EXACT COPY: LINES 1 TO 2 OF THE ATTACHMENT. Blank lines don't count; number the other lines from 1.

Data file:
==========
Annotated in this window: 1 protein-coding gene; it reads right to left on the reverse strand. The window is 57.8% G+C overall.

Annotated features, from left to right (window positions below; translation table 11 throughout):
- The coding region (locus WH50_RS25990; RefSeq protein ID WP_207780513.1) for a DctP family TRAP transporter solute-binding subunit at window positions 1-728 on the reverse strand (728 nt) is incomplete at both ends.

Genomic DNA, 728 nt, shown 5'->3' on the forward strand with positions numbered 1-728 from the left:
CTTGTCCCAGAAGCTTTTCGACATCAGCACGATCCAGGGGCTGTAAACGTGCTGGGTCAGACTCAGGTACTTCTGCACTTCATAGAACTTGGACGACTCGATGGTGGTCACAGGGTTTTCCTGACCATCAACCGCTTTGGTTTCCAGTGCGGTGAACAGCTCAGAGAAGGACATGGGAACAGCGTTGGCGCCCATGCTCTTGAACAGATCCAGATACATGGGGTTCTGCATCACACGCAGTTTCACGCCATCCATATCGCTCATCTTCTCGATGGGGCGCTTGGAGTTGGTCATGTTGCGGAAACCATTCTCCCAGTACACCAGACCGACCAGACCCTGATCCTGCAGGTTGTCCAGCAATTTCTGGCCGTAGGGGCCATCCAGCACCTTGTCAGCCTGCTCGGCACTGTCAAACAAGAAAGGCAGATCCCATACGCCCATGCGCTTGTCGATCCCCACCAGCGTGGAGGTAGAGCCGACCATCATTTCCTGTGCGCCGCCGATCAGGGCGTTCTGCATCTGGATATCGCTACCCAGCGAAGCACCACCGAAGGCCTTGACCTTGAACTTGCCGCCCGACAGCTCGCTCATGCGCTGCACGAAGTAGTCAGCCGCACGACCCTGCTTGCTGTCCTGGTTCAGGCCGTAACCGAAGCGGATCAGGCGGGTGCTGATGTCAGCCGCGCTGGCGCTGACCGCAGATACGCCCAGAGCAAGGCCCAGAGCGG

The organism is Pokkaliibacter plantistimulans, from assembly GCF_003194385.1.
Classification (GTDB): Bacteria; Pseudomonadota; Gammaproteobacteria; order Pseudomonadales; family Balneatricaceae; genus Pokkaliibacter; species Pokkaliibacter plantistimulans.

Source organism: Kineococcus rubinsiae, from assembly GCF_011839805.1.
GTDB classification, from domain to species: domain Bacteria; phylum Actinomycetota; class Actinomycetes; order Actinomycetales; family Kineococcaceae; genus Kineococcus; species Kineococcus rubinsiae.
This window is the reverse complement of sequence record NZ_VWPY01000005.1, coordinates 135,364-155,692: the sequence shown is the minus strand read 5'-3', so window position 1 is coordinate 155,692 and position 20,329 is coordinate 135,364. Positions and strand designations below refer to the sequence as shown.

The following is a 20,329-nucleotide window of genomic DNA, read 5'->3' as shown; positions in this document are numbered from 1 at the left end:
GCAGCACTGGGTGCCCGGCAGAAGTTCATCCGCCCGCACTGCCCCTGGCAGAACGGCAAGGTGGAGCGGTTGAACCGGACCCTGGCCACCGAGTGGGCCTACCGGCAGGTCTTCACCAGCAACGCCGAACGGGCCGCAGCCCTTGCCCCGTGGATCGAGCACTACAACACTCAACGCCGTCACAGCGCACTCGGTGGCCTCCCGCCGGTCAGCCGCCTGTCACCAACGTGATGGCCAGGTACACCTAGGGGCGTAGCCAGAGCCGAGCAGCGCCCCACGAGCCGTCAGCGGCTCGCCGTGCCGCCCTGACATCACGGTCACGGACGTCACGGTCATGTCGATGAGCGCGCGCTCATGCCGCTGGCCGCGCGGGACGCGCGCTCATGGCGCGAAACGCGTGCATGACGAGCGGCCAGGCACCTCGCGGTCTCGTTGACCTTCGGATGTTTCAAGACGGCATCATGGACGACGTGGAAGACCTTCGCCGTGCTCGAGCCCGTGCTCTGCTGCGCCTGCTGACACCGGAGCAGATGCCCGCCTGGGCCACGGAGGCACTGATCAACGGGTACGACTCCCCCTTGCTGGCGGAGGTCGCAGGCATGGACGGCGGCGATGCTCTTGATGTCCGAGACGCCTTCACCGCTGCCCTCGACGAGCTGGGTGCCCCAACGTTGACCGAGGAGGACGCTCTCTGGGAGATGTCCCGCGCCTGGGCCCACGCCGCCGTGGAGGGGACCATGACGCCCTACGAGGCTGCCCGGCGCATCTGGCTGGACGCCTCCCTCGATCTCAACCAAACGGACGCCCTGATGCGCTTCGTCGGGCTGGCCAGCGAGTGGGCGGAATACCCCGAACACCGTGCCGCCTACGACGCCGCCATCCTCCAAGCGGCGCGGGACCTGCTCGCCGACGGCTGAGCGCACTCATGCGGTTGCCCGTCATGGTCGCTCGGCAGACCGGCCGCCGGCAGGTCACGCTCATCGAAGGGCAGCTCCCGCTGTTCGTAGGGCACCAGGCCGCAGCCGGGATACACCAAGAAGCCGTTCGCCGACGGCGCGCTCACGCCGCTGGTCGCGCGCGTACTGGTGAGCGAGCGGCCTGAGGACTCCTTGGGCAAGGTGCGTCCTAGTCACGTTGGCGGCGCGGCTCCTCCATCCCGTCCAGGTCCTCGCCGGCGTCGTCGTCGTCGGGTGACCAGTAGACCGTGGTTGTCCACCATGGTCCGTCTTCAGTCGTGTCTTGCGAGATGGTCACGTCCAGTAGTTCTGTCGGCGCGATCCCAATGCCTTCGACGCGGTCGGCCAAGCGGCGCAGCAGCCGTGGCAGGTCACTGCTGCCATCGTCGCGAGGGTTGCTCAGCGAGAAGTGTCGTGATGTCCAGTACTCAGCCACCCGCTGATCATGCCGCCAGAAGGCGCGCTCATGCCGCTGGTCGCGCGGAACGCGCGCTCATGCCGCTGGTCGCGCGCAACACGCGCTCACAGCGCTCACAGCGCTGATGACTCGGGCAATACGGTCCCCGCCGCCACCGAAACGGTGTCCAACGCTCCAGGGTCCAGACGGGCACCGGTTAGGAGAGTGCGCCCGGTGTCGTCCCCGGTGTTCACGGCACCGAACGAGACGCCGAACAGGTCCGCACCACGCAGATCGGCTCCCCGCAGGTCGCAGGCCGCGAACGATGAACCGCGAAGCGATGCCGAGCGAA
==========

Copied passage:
Annotated in this window: 1 protein-coding gene; it reads right to left on the reverse strand. The window is 57.8% G+C overall.

Annotated features, from left to right (window positions below; translation table 11 throughout):